Latin America and the Caribbean is going through a difficult economic, political and social phase but has the opportunity to change its development trajectory towards more inclusive growth, with more sustainable investment and consumption patterns, Alicia B�rcena, the executive eecretary of the Economic Commission for Latin America and the Caribbean (Eclac) said during the XX Annual Conference of CAF � Development Bank of Latin America.
The senior United Nations official added that the macroeconomic toolbox must be expanded to include fiscal policies that put greater emphasis on tax evasion and avoidance, which in the region represents 6.7 per cent of regional gross domestic product (GDP). In addition, she indicated that the world needs a major impetus based on the coordinated expansion of external demand, which should involve greater financial and monetary stimulus to reactivate economies globally.
"In this context, a big environmental push should also be promoted to ensure technology reaches all levels of the economy and society," B�rcena said as one of the main speakers on the panel "Is Latin America at a Turning Point? Future Development Challenges," which was held in Washington in the framework of the CAF meeting.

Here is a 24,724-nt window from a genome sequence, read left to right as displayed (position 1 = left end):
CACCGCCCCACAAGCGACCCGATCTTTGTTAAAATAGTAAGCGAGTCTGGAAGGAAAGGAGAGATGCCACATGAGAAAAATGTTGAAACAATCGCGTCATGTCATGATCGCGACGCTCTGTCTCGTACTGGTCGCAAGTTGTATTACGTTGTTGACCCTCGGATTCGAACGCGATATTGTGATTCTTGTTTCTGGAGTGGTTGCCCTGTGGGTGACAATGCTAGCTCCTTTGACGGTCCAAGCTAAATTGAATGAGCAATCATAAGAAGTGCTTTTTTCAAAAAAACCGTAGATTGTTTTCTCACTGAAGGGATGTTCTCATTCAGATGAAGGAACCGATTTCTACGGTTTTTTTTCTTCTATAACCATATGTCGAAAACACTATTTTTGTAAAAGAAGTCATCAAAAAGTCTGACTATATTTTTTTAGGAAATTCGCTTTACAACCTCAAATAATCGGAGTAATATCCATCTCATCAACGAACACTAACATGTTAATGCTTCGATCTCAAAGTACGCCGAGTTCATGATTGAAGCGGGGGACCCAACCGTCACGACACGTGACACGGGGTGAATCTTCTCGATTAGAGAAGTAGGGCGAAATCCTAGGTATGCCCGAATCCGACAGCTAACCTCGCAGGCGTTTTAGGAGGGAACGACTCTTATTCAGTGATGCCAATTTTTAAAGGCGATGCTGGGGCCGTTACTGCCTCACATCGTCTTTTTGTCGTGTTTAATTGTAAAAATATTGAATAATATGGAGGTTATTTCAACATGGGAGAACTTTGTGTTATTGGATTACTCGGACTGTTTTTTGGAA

On that occasion, B�rcena also insisted on the importance of the region joining the processes of technological convergence that are taking place in the world to jump-start production and embracing the challenge of carrying out progressive structural change, with sustainability and equality at the centre.
"Latin America and the Caribbean participates actively in the technology of consumption, but not of production. It is imperative that we incorporate ourselves into the fourth industrial revolution that is under way as actors, rather than spectators," B�rcena indicated at the panel that was moderated by Enrique Garc�a, president of CAF.
The other speakers included Enrique V. Iglesias, the former Ibero-American Secretary General; Augusto de la Torre, the World Bank's Chief Economist for Latin America and the Caribbean; Alejandro Werner, Director of the Western Hemisphere Department at the International Monetary Fund (IMF); and Alejandro Foxley, President and Executive Director of the Corporation for Latin American Studies (CIEPLAN) and a former Chilean Finance Minister.